Basingstoke woman takes six figure payout after being seriously injured in karate lesson (From Andover Advertiser)
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Basingstoke woman takes six figure payout after being seriously injured in karate lesson
1:48pm Monday 28th October 2013 in Basingstoke
A WOMAN has won a six-figure payout after suing a Basingstoke karate instructor who floored her with a leg sweep.
Rachel Phillips suffered a terrible knee injury after she “went down like a sack of spuds” while sparring with Bryan Andrews, the owner of the Shin Gi Tai Martial Arts Academy, in Viables, in April 2010.
The 42-year-old mother-of-three is still recovering from the injury three years on, having suffered a dislocated and torn left knee cap, ruptured ligaments and severe bone bruising.
Now, Mrs Phillips, of Arcadia Close, Beggarwood, Basingstoke, has received the undisclosed compensation in an out-of-court settlement after Mr Andrews admitted liability for the injury.
She said: “I am relieved that it is all over. It has never been about winning the damages – it has been about wanting to get back what I have lost.
“The children have had to endure seeing their mum going from bubbly and active to always lying in bed and being depressed for the best part of a year-and-a-half.”
The incident took place after one of Mrs Phillips’ first classes at the academy, in Jays Close, Viables.
She said she felt flattered when Mr Andrews offered to spar with her after the lesson to teach her the difference between Karate and Taekwondo, in which Mrs Phillips had some experience.
During the sparring, Mrs Phillips said she landed a “lucky punch” that hit the instructor on the chin, after which the pair faced each other and nodded.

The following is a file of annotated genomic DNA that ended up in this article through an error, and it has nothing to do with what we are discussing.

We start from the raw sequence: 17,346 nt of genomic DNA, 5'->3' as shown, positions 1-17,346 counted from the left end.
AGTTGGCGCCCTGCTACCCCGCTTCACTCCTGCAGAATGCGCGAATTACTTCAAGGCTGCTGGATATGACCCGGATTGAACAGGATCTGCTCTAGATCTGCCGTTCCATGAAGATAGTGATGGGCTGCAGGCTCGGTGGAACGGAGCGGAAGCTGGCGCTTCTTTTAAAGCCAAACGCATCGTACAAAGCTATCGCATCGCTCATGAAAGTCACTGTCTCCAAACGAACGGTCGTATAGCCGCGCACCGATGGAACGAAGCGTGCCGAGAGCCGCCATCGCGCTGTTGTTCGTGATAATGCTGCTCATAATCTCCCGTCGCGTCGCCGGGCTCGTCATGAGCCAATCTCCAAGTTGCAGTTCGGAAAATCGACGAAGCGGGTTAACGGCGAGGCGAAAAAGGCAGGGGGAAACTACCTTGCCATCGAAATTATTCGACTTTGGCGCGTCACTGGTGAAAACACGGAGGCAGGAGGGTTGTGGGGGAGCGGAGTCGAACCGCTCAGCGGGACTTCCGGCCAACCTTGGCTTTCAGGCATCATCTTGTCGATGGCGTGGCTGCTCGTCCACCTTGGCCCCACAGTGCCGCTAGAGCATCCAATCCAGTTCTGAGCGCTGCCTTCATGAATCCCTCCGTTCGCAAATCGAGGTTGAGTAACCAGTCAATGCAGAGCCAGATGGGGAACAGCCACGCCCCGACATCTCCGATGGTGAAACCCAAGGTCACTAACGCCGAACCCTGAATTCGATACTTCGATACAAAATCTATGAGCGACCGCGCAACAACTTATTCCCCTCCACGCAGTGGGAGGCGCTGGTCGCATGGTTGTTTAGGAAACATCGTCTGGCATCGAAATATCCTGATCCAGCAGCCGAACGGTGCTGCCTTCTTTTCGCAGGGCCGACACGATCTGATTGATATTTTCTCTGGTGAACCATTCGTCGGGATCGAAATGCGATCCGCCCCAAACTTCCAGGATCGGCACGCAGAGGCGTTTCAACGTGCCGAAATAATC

She said: “The next thing I knew was that he stepped forward and swept my leg away and I went down like a sack of spuds.
“I knew straight away that something bad had happened as I had a real sharp pain that ran from my knee to my ankle.”
Doctors said her injury was something they would expect to see from car crash victims. Mrs Phillips had three operations in the space of 15 months, had to wear a brace for that period and used crutches up until four months ago.
She has funded some of her own physiotherapy, despite being made redundant in her first year of her recovery.
Happily, she is now well enough to work with her husband Jonathan at their new business venture baby-REFLUX, at the Basingstoke Business Centre, but has been left with arthritis and her left knee is painful, particularly on cold mornings.
She said: “I do not think Mr Andrews meant to hurt me. I think it was done with the thought of finishing off the demonstration with a finishing move, and it just went horribly wrong.”
Tracey Benson, of Mrs Phillips’ lawyers Slater & Gordon, said Mr Andrews had “clearly behaved reck- lessly and negligently” by performing the move on her without warning after a lesson.
The Gazette tried to contact Mr Andrews, who won Professional Coach of the Year at the Basingstoke and Deane Sports Awards in 2011, but he did not return our calls.